Ricardo Cases’ third photobook deals with an unusual subject: a unique form of pigeon racing practised in the Spanish regions of Valencia and Murcia. Known as colombiculture, it is a sport with rules and referees. It consists of releasing one female pigeon and dozens of males. Painted in combinations of primary colours, reminiscent of flags or football kits, these pigeons chase the female to get her attention. None ever manage to get too intimate, and consequently the winner is the one that spends the most time close to her. The winner is not necessarily the most athletic, the toughest or the purest in breed but the most courteous, the one that shows most constancy and has the strongest reproductive instinct. This is the one that is seen by aficionados of the sport as the true embodiment of ‘macho’. The pigeon handler invests time, money and hope in his young pigeons. He raises them, gives them names, trains them and has faith in them. When competition day arrives he is full of childlike illusion and uncertainty. The price for young pigeons can reach thousands of euros and betting involves large amounts of money. The male pigeon becomes almost a projection of the pigeon-keeper himself, who embodies its sporting, economic and sexual success or failure in the community. Raising a male champion can bring both prestige and profit. Far from the harsh reality of his daily life, the colombaire has a second life where all is possible – he can reach the top. He just needs a champion pigeon.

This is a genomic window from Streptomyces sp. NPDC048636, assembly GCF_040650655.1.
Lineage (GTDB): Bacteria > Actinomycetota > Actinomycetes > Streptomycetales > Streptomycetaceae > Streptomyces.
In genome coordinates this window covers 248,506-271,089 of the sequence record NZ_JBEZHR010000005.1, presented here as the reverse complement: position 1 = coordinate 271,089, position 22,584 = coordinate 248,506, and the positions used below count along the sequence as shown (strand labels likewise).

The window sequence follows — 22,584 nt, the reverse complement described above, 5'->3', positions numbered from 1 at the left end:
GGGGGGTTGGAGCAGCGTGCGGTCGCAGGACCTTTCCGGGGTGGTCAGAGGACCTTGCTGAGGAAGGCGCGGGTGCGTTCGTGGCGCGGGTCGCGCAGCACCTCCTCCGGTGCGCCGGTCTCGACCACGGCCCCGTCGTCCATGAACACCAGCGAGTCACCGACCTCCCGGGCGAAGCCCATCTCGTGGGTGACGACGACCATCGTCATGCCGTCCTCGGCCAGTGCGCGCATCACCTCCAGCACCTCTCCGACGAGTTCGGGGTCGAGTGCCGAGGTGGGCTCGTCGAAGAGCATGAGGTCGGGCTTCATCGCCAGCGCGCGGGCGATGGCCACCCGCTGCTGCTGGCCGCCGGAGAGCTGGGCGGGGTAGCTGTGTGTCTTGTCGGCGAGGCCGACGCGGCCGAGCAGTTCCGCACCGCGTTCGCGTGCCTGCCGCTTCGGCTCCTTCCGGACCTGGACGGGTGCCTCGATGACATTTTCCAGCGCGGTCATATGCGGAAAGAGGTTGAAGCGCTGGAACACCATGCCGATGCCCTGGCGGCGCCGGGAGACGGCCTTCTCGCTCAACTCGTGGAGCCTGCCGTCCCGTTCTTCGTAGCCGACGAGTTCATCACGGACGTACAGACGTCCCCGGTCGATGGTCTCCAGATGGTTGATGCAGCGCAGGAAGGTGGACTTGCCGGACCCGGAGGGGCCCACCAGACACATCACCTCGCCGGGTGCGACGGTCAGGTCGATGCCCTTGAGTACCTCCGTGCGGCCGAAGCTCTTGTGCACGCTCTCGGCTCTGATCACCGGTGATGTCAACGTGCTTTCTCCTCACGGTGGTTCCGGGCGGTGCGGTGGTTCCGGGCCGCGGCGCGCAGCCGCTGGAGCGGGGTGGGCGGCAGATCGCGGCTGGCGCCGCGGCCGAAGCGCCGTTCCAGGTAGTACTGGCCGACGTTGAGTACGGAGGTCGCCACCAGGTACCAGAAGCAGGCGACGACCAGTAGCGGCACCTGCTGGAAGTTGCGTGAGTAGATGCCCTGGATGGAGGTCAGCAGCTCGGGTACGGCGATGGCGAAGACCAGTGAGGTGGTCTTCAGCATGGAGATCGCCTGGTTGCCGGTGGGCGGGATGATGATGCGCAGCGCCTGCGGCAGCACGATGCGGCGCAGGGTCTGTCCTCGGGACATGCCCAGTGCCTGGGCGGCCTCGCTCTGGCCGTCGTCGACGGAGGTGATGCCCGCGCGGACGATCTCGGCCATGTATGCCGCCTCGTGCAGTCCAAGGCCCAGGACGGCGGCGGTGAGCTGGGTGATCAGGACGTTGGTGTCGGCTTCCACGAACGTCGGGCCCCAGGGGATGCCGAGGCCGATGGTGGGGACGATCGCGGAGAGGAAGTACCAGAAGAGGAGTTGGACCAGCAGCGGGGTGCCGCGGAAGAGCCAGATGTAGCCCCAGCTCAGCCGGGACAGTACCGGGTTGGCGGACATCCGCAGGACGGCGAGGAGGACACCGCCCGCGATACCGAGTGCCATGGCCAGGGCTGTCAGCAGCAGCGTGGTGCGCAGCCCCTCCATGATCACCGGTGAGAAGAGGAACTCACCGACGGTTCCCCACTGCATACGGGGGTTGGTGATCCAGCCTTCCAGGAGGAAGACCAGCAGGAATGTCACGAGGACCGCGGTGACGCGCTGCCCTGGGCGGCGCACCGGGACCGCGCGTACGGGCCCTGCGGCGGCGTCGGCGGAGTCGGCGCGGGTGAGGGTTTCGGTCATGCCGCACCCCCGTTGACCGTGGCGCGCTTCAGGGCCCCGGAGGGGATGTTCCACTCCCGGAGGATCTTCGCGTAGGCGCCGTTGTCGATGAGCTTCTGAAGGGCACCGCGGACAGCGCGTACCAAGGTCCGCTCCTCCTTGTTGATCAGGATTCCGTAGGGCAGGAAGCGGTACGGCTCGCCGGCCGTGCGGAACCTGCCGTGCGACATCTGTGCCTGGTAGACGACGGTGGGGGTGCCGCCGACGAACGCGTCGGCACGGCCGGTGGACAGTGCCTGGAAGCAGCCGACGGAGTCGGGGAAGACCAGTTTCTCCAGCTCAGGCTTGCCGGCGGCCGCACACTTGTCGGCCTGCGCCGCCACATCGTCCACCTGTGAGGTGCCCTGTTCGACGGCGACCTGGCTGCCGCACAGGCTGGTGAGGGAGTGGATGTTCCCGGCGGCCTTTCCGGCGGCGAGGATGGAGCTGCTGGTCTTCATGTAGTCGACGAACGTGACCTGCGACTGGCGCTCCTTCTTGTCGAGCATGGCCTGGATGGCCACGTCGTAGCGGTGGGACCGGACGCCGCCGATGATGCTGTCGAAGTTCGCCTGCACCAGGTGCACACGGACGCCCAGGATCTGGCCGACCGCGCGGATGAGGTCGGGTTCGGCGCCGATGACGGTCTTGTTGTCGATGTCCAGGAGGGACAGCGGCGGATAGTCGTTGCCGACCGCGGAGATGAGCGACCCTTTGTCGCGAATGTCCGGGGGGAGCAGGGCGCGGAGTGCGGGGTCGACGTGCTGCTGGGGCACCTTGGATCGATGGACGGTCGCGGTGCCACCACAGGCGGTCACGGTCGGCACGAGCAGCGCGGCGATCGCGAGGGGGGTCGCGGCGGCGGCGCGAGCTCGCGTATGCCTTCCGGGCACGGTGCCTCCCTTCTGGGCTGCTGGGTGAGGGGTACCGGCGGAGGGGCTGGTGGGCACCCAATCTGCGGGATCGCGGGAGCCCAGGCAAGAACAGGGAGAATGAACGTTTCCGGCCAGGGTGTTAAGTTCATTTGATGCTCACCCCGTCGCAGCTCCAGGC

In Paloma al Aire, Ricardo Cases explores the sport as a symbolic act, a projection and a way of relating to the world. It is an ethnographic documentation as groups of men run through the countryside behind their male pigeons, observing their mating performances, discussing the rules and the decisions. It could almost be a study of the rituals of a remote tribe or of a group of children who, in the process of discovering the world, invent a new game.
Combining fragments of personal history, of memory and imagination, Oobanken builds photographic narratives through constructions and performances. The spaces created are different in character from their wider surroundings, as if confined in an enclave or compound, revealing an attentiveness to what lies beyond the threshold of this self-imposed isolation.